We ended up watching quite a few Blu-rays on the X9005 and the Sony never disappointed, often looking more detailed than a Full HD TV, even though we know you can't add what isn't there. However, once we switched to our limited supply of actual 4K content the increased resolution became immediately apparent. The bigger the screen, the greater the impact and on the 65-inch Sony, 4K looked amazing; now all we need is a faster broadband connection so we can start watching Netflix 4K. The continued absence of 4K Blu-ray is a concern but at least there are companies like Netflix who are prepared to lead the way. It might not be ideal but it's a start.
Finally we watched some 3D content and here the incredibly bright panel really came into its own. In 3D the backlight defaults to Max and can't be changed, so we needed to ease the contrast back because, and we never thought we'd say this, the 3D was too bright. However once we had set everything up correctly the results were excellent with natural colours, plenty of detail and depth, no shortage of brightness and great motion handling. As with any active shutter system, some people may suffer from flicker or eye fatigue but personally we found the X9005 to be a great 3D performer. The 65-inch screen size helps create an suitably immersive experience, whilst the 4K panel gave the image so much detail that it added to the perception of depth. Our current 3D favourites - The Lego Movie and Stalingrad - both looked superb, giving the X9005 a clean sweep as far its picture performance is concerned.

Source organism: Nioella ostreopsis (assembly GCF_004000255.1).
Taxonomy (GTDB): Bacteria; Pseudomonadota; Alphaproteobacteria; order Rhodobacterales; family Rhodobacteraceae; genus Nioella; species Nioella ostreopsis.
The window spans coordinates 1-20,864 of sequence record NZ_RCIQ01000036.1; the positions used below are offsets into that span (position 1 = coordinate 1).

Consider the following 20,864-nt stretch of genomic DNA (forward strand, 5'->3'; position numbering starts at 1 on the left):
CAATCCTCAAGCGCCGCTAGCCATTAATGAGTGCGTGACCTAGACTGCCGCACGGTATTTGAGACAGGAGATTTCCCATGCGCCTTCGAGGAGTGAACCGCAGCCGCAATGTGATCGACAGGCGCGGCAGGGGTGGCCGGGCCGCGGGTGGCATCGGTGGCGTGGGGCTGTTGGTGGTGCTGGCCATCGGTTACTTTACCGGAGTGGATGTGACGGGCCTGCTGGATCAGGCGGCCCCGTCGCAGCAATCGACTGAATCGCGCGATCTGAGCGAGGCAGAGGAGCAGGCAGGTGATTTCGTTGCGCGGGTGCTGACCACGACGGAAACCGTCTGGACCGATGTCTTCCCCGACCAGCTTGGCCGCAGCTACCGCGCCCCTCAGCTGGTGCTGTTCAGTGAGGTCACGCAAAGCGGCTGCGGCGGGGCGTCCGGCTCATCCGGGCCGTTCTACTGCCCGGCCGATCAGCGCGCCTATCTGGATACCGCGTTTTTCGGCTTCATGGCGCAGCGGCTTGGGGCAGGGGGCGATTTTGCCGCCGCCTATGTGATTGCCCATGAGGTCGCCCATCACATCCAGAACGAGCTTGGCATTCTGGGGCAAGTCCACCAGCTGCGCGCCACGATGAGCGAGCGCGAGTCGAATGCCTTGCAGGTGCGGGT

- Superb picture quality
- Very accurate images
- Fantastic black levels
- Great screen uniformity
- Excellent video processing
- Impressive sound quality
- Solid build quality